Compagnie Financière Richemont SA, commonly known as Richemont, on Monday said it would snap up the rest of online luxury retailer Yoox Net-A-Porter for €2.8 billion euros, or about $3.4 billion, according to a company press release.
The Swiss luxury goods group, like Kering and LVMH, is a major player globally. In 2015, Richemont received 50% of the share capital, but only 25% of the voting rights and two out of 12 seats on the board when Yoox and Net-A-Porter merged in an all-share deal.
Later that year the newly combined company reported its first profits amid record sales.
The major luxury players in recent years have all made concerted efforts to merchandising and operations, with special attention, at long last, to online sales. LVMH in November shuffled its executive suite for a 'new era,' after previously ditching its more middle of the road Donna Karan brand and taking steps to elevate its Christian Dior brand and its e-commerce operations across the board.
Kering has made similar moves, most recently unloading Puma to focus on more upscale brands. And Coach rebranded as "Tapestry" in October, reflecting its intentions to be a multi-brand entity newly re-focused on upscale customers.
While Richemont's move took many by surprise Monday, it makes a lot of sense, as those customers have become increasingly comfortable shopping online for purchases that for eons had depended on high-caliber, high-touch personal attention in well-appointed stores. Richemont Chairman Johann Rupert suggested on Monday that completing its investment in the online space was simply on that continuum.
"The success of our various Maisons has been dependent on giving our clients the best possible products and service," he said in a statement. "This client-centric obsession led us to invest in very many avenues. We are therefore proud to have participated in the growth of Net-A-Porter since its infancy and in the creation of Yoox Net-A-Porter Group, the world's leading online luxury retailer. With this new step, we intend to strengthen Richemont's presence and focus on the digital channel, which is becoming critically important in meeting luxury consumers' needs."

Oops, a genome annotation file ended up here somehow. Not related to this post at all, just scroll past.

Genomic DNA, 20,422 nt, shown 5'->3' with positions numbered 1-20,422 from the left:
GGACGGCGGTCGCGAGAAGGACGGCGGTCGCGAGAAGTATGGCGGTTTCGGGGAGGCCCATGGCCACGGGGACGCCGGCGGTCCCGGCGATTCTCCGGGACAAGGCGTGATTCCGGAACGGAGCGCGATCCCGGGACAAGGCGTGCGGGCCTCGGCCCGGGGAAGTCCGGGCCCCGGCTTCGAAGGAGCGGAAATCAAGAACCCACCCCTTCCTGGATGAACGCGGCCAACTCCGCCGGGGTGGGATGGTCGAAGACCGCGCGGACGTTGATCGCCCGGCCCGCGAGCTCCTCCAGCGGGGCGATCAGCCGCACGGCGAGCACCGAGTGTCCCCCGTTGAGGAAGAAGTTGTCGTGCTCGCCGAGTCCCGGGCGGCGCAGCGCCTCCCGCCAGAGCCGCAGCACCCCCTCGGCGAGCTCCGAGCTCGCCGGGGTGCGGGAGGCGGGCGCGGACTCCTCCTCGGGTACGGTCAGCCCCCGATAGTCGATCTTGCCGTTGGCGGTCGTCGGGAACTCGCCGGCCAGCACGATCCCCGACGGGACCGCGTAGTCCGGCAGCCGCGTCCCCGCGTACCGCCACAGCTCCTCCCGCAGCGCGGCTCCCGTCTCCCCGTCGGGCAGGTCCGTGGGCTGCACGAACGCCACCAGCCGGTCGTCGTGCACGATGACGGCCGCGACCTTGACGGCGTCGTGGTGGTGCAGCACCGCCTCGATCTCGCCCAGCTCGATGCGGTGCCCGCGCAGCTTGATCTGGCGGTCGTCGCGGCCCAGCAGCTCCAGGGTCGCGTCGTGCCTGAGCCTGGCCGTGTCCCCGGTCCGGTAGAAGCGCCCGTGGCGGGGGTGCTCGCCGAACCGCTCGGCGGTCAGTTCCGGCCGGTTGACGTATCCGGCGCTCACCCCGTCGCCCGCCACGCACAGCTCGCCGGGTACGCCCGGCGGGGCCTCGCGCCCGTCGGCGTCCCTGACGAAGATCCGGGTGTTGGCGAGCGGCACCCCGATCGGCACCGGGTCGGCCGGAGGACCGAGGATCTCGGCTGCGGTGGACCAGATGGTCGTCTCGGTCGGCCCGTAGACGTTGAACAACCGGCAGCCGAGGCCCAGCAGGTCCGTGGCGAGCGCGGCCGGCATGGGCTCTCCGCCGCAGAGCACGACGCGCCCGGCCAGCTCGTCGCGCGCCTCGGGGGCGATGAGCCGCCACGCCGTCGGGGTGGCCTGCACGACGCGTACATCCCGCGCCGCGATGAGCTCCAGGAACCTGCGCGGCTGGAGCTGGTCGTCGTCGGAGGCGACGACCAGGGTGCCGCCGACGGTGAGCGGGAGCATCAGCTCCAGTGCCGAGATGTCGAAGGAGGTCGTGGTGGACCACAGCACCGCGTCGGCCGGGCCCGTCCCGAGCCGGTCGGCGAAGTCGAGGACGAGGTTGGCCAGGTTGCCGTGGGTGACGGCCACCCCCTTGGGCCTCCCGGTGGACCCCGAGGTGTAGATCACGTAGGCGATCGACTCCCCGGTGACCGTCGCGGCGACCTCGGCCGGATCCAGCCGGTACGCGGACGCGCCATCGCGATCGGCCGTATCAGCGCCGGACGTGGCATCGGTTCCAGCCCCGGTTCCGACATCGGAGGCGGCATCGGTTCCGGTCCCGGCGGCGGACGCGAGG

That doesn't mean that Richemont, or any luxury player, can rest easy, despite such e-commerce reinforcements, because their investments could inspire yet more from other corners as competition heats up, according to Bahige El-Rayes, principal in A.T. Kearney’s retail practice and author of their annual retail mergers and acquisitions report.
"[W]e are witnessing an accelerated growth in luxury e-commerce, with double-digit growth expected from the market in the next five years," he said in an email to Retail Dive. "Winners will be able to rethink their omnichannel play, beyond the 'buy and hold' concept. This includes thinking of specific brands and categories that can be sold online and in-store and developing a new customer centric merchandising strategy. This deal clearly paves the way for this to happen, and will likely trigger competitive responses."